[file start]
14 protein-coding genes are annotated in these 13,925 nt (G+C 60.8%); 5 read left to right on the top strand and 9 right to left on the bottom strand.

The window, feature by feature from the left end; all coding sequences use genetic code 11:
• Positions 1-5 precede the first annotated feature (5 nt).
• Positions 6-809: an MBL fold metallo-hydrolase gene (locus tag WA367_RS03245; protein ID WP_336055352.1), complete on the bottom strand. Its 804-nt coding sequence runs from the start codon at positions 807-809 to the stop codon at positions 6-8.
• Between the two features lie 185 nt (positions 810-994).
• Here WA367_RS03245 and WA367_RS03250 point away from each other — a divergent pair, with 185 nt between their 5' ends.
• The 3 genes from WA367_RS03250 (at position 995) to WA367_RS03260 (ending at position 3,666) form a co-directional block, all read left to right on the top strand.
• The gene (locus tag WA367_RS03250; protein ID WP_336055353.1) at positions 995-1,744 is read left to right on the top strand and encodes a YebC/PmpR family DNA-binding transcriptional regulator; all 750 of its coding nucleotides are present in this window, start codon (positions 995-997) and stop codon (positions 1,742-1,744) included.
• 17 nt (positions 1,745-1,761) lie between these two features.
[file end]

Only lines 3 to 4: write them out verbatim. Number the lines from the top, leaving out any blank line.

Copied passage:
• Positions 1-5 precede the first annotated feature (5 nt).
• Positions 6-809: an MBL fold metallo-hydrolase gene (locus tag WA367_RS03245; protein ID WP_336055352.1), complete on the bottom strand. Its 804-nt coding sequence runs from the start codon at positions 807-809 to the stop codon at positions 6-8.